The patient was in her 80s when diagnosed with primary liver cancer. She underwent surgery, but the disease recurred and spread within the liver. She was experiencing significant abdominal pain. She wanted to live longer, but did not want treatments that would negatively affect her quality of life.
This patient became the first treated through the Baystate Regional Cancer Program using a high tech treatment: intra-arterial yttrium-90 radio embolization, or Y-90 for short. The treatment attacks the tumor, but does not damage tissues in the body outside the liver, says Dr. Njogu Njuguna, a diagnostic and interventional radiologist at Baystate.
Njuguna says the Y-90 treatment can be an option for patients with primary liver cancer or cancer that has metastasized to the liver, such as colon cancer. It also can be used for treating neuroendocrine tumors that have metastasized to the liver.
“The radioembolization particles are beads made of glass or resin smaller in diameter than a human hair,” Njuguna says. In a roughly hour-long outpatient procedure in an angiography suite in the hospital, the beads are injected through a catheter, and carefully directed to the right or left lobes of the liver, depending on where the tumor lies.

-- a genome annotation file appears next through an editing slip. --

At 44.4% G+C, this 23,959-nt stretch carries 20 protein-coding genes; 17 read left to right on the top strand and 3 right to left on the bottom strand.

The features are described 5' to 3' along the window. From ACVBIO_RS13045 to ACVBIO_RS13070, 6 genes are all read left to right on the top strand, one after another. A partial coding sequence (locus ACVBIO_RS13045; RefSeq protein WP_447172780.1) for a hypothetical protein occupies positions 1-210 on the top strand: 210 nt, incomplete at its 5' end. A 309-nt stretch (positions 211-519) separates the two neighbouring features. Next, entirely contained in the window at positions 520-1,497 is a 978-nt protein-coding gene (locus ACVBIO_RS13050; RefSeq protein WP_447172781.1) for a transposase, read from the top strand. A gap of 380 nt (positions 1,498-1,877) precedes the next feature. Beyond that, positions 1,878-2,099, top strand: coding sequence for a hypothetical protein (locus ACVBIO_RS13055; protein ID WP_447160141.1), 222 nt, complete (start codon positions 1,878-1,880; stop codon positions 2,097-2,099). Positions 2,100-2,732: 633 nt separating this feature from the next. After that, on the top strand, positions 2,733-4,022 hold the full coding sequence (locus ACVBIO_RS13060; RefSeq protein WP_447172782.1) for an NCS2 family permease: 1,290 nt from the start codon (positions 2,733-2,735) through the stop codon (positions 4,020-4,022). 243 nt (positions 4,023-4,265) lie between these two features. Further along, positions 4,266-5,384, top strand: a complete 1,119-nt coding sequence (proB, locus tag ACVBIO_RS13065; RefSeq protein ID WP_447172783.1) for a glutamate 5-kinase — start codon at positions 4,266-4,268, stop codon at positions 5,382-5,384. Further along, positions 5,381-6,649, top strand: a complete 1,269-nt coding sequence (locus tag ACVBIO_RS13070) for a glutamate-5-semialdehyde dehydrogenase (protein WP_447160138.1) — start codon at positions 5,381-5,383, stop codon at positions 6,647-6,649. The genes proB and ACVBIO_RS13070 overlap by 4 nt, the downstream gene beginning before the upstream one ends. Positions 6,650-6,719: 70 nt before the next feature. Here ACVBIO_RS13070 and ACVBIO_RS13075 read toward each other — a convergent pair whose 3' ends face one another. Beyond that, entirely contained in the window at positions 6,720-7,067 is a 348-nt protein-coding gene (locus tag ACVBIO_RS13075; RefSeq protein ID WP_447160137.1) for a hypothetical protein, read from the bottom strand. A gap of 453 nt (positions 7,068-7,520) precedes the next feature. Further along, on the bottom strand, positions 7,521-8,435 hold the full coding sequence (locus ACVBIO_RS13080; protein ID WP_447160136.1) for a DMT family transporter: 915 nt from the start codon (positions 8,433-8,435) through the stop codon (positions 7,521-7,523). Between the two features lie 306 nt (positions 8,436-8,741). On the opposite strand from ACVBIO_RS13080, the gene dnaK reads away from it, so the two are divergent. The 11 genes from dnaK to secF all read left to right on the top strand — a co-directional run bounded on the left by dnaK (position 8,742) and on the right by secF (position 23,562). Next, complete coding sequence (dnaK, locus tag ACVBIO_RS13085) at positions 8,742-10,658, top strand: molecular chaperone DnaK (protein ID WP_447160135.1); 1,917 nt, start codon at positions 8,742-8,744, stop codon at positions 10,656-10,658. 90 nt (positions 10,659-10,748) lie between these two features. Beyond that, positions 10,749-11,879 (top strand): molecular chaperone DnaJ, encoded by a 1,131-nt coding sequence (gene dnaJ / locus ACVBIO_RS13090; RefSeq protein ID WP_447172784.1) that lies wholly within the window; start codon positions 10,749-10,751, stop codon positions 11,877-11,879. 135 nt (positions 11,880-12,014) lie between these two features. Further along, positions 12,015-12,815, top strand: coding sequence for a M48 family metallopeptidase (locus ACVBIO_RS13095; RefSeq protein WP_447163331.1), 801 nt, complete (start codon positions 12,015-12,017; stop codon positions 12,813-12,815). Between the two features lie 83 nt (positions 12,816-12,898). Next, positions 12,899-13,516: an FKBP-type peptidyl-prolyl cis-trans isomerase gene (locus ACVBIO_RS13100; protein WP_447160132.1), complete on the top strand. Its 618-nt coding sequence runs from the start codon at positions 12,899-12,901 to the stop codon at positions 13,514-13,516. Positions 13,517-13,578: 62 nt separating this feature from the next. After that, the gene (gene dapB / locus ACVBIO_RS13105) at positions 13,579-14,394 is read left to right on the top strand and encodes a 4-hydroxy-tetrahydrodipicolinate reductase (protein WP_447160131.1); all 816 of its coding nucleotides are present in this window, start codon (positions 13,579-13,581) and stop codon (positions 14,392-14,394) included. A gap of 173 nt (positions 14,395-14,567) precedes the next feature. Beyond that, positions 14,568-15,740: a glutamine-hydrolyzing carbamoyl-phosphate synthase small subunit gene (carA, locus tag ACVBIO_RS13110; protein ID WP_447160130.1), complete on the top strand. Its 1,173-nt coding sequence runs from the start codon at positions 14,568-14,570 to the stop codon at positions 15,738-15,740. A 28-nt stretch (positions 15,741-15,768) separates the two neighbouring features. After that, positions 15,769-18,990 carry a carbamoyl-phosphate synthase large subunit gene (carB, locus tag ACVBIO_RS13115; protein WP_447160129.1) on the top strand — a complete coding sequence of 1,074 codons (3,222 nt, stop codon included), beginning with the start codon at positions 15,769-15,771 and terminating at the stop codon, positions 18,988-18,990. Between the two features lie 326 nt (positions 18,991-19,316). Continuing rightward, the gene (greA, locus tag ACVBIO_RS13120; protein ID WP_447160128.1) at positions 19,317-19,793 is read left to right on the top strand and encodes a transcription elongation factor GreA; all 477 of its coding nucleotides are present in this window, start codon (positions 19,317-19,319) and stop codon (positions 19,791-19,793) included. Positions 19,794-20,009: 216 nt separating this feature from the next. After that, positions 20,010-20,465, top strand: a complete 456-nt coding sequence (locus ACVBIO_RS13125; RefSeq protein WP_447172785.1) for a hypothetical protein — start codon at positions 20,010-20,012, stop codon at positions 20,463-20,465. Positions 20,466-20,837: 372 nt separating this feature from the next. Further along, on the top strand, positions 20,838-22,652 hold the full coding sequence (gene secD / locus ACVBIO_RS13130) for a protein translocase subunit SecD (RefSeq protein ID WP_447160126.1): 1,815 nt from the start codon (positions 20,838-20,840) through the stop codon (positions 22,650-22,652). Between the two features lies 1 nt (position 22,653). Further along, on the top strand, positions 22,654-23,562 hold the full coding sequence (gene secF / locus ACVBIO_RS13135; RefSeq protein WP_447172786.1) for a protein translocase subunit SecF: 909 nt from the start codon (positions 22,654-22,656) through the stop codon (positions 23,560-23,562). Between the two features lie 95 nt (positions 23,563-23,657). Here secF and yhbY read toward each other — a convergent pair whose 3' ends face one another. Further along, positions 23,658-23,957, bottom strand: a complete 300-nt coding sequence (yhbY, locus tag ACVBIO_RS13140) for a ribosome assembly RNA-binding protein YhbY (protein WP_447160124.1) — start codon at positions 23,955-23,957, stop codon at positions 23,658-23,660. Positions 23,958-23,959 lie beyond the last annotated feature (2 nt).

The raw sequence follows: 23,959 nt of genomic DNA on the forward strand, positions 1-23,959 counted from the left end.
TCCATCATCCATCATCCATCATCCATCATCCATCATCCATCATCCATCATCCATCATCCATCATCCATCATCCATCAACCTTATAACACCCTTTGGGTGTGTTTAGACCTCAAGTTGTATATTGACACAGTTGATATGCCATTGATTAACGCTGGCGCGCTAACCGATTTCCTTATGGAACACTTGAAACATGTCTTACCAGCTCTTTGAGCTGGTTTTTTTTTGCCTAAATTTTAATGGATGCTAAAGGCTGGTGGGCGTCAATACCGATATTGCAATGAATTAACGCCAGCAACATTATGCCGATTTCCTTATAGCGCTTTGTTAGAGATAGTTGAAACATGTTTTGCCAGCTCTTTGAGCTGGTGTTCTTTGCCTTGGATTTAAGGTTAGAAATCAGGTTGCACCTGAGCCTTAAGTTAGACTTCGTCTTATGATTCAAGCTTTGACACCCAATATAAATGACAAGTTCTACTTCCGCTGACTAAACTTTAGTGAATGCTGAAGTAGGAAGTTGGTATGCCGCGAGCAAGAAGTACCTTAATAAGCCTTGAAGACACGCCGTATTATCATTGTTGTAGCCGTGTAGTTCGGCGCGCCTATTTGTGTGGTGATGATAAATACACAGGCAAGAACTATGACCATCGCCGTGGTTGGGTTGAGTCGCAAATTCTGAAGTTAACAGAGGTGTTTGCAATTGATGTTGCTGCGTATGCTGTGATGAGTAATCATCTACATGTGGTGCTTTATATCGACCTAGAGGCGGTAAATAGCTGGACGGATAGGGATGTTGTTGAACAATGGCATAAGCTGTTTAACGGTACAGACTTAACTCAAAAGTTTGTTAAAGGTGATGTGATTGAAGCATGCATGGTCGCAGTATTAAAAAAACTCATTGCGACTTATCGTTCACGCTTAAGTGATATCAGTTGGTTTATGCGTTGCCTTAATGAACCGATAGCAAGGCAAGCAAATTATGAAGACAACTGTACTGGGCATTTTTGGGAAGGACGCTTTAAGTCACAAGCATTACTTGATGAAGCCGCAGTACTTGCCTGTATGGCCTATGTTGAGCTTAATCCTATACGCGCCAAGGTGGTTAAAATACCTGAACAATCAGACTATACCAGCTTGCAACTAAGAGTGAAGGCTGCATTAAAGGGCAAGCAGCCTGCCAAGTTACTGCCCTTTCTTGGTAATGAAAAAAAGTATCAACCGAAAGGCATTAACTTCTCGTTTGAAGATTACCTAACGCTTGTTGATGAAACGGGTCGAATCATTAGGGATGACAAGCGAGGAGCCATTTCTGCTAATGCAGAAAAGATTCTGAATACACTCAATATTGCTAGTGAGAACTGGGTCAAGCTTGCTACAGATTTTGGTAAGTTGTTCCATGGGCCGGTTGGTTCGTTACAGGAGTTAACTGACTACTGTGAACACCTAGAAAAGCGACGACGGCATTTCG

“Most patients do great,” Njuguna says. “The most common side effects reported by patients are mild fatigue for several weeks to a month.” This is in comparison to the other often-used therapy, chemoembolization, which is associated with post-procedure side effects including fever, chills, nausea, and/or pain.
Njuguna says Y-90 treatment is often used after chemotherapy and radiation options have been exhausted, and he notes that the treatment is palliative, not curative.
Both Dr. Njuguna and Dr. Michael Yunes, a Baystate radiation oncologist, are the only authorized users of Y-90 in the region designated by the federal Nuclear Regulatory Commission and the state Department of Public Health.
Comprehensive Care for Liver Cancer
Yunes says any patient with a liver tumor has treatment choices that include surgery, chemotherapy, and interventional approaches such as radiofrequency ablation, radiation, or embolization to block off the blood supply to the tumor.
“You choose the options that are most appropriate based on the location, size of the tumor, the patient’s tolerance level and overall health,” Yunes says.
The physicians do not make those choices alone, however. Baystate’s Multidisciplinary Liver Tumor Conference meets every two weeks to discuss treatment plans for patients. Participants include a diagnostic radiologist, a pathologist, an interventional radiologist, a hepatic (liver) surgeon, a gastroenterologist, a medical oncologist, and a radiation oncologist.
“We are extremely lucky to have an experienced team of specialists who can handle almost any issue involving the liver, and we have all the necessary therapies to treat the liver here through the Baystate Regional Cancer Program,” Yunes says. “The fact that we have such a team available with a comprehensive array of treatment options puts our patients in an exceptional position.”